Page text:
Tools become like comfortable shoes or a car that we’ve owned for a long time. They fit just right. They don’t give us blisters (real or mental). We become so adept at using them to perform our work that they become a part of us. We can use them to perform a task and find ourselves done with the task and realize that we performed the task without really thinking about it. At that point, work becomes much like muscle memory. We can do it inattentively or without focused thought.

While this sort of comfort and familiarity is a good thing, we need to be careful not to let ourselves be lulled into complacency.

Are your tools state of the art, or close?

When we don’t get outside of our comfort zone on tools – and this could be tools of any kind – things can happen to our work and our output that we never saw coming. If you still use a claw hammer for every nail you drive, the houses you build will be as sturdy as those built by someone with a modern tool like the pneumatic nail gun. The problem you might run into is your level of productivity would be the close to what it was 40 years ago. That might seem ok until your ability to complete a structure in a particular time frame is compared to builders who use nail guns.

The nail gun is an example and these issues aren’t limited to any single trade, skill, or career. Even if you love your industry’s equivalent of the claw hammer, it’s worth taking time to review the alternatives that have sprouted in the last year. Some industries experience tool changes quite frequently. In particular, software changes in many industries, but there are many other changes that occur frequently that you may not want to (or need to) switch to. Even so, stay aware of them.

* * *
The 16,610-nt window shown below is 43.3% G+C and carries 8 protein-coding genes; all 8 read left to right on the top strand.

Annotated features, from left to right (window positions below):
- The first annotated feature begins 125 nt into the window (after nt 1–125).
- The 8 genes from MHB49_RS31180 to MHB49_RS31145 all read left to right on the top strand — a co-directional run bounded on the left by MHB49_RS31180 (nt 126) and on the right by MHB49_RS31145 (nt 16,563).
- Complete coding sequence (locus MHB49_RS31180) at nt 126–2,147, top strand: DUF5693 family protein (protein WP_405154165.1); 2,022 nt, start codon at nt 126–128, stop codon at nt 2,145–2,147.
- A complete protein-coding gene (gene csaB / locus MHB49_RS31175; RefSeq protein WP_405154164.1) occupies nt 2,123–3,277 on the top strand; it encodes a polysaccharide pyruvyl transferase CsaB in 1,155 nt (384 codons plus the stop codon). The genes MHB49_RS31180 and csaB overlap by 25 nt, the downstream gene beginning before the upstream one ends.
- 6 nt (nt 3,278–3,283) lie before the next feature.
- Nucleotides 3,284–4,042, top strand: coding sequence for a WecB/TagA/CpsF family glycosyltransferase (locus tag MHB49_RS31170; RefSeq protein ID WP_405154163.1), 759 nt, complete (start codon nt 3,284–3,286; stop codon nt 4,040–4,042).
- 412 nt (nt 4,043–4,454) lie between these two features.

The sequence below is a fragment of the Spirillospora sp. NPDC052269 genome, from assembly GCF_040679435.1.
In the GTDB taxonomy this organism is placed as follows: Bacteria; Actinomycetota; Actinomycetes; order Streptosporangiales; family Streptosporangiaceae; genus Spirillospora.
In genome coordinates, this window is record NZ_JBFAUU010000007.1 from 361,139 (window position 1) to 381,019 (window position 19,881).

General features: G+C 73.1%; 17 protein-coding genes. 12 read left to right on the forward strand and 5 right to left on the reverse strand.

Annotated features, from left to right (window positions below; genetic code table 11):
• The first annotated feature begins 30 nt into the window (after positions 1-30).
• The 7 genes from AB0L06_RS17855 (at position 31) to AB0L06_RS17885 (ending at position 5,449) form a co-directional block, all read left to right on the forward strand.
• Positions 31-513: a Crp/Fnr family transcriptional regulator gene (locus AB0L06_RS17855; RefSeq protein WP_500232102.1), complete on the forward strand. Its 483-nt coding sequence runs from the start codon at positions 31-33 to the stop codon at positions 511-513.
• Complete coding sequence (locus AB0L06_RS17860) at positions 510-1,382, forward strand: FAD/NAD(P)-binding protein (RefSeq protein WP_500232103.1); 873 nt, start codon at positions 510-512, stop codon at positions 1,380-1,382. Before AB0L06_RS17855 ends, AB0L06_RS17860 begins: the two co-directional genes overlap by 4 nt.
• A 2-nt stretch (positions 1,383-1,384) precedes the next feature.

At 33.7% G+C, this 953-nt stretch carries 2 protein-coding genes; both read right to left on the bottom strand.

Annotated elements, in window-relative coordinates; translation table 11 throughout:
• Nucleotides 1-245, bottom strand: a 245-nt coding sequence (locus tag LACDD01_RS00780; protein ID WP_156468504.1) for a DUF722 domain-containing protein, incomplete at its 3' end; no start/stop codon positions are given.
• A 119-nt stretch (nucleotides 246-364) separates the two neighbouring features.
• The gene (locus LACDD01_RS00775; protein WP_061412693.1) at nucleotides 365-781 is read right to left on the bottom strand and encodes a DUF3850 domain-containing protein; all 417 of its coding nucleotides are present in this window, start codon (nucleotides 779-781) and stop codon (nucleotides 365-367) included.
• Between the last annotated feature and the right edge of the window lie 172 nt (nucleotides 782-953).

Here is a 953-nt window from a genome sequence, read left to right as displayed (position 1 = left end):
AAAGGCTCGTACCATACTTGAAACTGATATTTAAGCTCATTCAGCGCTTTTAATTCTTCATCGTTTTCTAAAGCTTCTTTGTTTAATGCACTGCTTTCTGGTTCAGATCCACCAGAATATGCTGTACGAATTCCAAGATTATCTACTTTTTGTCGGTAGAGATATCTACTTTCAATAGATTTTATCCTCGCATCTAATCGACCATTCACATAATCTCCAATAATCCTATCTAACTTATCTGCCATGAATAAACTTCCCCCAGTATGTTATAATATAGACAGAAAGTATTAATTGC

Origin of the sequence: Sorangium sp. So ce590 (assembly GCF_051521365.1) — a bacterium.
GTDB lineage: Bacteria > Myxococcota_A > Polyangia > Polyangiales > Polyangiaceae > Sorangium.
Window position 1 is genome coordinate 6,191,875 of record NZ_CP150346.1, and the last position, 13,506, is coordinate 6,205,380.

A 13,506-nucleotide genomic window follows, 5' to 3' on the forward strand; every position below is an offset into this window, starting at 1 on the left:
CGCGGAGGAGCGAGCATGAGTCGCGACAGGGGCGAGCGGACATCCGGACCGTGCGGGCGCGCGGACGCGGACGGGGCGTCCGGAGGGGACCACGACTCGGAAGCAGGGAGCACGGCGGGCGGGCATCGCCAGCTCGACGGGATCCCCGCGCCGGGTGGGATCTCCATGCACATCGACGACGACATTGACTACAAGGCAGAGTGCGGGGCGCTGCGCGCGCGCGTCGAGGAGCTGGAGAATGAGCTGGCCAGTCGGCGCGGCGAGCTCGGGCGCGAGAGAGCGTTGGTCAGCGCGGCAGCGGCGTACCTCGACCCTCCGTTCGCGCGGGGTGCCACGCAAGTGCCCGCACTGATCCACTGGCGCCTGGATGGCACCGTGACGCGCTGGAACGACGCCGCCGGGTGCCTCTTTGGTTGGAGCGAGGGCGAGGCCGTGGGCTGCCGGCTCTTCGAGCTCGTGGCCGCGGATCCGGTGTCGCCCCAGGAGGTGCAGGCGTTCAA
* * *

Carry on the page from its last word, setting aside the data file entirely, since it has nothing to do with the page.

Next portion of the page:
Flavor of the month

Tools in some industries change so frequently that keeping up with them can put a serious dent in productivity. Thrashing around because you’re constantly changing to the “flavor of the month” tool-wise adds hidden burdens to your productivity and costs to the bottom line. This is one of those areas where you see software changes creating problems. This isn’t as much about the software industry as it is about the industry where the tools are used. The software business has plenty of challenges with flavor of the month technologies – but they aren’t alone.

If you feel like you are repeatedly tempted by the “bright, shiny object” tool-wise, stop to reflect a bit on what’s creating the desire to switch to another tool. Is it desire or need? Marketing tools frequently fall into this category, while proven, productive activities such as the manual labor of following up after a sales call are neglected.

Tool changes are often positioned as eliminating the need for a skilled craftsman (regardless of gender), or eliminating the need for a tool user with substantial training and experience. Safety is often a prime component in the introduction of newer tools. None of these things replace training, skill, and experience with a tool. Even with 3-D printing and similar technologies, there’s skill, experience and training at some point in the process.